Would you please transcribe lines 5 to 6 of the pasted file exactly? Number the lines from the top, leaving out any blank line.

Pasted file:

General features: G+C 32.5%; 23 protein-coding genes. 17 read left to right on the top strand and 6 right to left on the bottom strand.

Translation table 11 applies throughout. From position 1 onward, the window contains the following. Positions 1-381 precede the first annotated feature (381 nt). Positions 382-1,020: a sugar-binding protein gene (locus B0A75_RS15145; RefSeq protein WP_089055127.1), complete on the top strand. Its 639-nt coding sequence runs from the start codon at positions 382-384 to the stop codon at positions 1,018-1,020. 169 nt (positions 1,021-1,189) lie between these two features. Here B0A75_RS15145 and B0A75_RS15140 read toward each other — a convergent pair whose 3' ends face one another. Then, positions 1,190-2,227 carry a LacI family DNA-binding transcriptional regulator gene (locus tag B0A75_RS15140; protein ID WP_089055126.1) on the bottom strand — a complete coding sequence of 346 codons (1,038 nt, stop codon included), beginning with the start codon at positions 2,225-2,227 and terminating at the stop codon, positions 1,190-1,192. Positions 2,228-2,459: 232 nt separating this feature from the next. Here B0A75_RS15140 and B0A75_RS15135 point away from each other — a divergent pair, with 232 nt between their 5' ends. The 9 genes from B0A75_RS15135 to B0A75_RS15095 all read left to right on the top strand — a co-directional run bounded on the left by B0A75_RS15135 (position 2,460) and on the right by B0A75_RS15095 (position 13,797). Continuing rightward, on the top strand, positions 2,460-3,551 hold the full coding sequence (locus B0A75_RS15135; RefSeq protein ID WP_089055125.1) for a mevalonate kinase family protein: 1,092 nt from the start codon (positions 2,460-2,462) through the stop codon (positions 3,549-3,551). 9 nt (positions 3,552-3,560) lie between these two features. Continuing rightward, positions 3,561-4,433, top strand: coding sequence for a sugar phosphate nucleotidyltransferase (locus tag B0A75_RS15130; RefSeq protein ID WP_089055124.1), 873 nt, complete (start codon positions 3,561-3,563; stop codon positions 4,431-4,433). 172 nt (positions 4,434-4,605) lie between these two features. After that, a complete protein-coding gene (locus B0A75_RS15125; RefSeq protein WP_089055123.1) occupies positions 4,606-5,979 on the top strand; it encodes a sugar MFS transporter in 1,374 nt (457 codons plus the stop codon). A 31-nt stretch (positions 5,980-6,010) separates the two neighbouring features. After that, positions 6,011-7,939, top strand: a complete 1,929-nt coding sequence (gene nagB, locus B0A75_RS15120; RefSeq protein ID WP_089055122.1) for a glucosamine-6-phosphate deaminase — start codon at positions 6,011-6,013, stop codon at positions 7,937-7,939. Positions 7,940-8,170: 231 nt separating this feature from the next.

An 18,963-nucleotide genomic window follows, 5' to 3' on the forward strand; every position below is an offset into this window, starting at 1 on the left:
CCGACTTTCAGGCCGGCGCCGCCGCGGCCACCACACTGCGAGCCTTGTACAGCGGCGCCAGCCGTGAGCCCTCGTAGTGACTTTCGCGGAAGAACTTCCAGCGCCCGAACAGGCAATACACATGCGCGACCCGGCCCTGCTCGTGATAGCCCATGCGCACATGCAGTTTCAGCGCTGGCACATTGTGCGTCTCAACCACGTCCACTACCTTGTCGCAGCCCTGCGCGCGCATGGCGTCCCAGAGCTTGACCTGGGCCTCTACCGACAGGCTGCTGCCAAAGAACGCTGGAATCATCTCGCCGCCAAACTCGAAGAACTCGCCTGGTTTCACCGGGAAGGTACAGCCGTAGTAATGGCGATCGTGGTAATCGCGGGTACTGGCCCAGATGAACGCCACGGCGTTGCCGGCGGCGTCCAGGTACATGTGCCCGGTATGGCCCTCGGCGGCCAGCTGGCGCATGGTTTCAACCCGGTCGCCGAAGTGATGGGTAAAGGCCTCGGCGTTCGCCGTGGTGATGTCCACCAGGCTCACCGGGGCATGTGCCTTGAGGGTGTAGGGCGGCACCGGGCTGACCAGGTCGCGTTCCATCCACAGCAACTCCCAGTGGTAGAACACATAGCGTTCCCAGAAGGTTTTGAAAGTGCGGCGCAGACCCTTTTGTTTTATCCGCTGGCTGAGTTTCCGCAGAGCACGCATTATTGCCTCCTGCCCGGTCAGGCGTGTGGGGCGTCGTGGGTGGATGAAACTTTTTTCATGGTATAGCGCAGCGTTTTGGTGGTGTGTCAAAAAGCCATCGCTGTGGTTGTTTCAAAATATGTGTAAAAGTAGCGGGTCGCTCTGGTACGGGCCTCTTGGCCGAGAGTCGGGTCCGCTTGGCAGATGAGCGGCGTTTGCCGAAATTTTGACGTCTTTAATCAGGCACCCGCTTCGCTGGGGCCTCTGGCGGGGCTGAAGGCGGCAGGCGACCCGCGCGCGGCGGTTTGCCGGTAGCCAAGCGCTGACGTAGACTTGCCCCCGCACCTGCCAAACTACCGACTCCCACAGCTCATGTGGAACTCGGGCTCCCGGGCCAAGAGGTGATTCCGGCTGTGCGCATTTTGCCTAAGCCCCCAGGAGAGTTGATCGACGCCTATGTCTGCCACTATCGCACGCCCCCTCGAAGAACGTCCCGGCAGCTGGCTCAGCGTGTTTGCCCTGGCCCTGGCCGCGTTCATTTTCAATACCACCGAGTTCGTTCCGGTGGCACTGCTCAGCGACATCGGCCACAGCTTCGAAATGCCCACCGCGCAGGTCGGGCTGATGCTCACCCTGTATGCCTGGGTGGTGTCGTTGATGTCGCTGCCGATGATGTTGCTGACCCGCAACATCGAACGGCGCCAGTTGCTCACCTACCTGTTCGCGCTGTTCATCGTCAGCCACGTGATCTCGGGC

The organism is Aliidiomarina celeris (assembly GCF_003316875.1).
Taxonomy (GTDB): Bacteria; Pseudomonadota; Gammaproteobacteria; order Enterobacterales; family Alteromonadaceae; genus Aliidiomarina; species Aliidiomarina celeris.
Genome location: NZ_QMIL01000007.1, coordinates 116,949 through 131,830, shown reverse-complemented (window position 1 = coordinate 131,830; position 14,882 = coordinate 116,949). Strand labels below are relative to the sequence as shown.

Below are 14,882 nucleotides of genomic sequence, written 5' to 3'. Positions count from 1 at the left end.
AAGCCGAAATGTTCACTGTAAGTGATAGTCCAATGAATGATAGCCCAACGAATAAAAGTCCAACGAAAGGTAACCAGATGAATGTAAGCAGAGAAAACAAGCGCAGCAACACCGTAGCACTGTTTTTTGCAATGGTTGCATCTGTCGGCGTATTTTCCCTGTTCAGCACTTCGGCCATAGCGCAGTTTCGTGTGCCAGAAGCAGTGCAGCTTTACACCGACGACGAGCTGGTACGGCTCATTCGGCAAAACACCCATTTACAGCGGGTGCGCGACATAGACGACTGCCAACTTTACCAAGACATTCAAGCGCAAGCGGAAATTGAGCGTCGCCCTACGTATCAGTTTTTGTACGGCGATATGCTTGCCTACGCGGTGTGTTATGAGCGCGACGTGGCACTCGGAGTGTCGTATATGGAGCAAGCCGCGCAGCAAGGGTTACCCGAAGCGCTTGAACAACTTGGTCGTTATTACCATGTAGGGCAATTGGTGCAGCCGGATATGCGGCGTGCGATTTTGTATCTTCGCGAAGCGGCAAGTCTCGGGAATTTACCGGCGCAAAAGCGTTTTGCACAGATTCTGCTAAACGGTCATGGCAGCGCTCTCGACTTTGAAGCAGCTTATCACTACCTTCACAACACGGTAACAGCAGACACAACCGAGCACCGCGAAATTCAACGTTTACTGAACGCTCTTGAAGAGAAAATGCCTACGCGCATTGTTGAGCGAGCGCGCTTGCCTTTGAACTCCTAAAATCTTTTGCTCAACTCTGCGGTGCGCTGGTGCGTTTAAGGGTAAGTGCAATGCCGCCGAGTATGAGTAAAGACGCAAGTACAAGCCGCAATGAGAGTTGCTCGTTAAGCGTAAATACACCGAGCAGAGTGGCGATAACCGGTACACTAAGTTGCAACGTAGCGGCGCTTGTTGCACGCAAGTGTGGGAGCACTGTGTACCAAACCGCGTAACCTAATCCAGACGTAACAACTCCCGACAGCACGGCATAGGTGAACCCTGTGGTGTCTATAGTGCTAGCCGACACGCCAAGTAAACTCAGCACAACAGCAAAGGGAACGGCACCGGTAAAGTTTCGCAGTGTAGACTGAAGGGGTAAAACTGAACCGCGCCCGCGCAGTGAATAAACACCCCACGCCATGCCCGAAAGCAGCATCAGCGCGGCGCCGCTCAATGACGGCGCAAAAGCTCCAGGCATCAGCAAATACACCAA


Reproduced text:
The organism is Aliidiomarina celeris (assembly GCF_003316875.1).
Taxonomy (GTDB): Bacteria; Pseudomonadota; Gammaproteobacteria; order Enterobacterales; family Alteromonadaceae; genus Aliidiomarina; species Aliidiomarina celeris.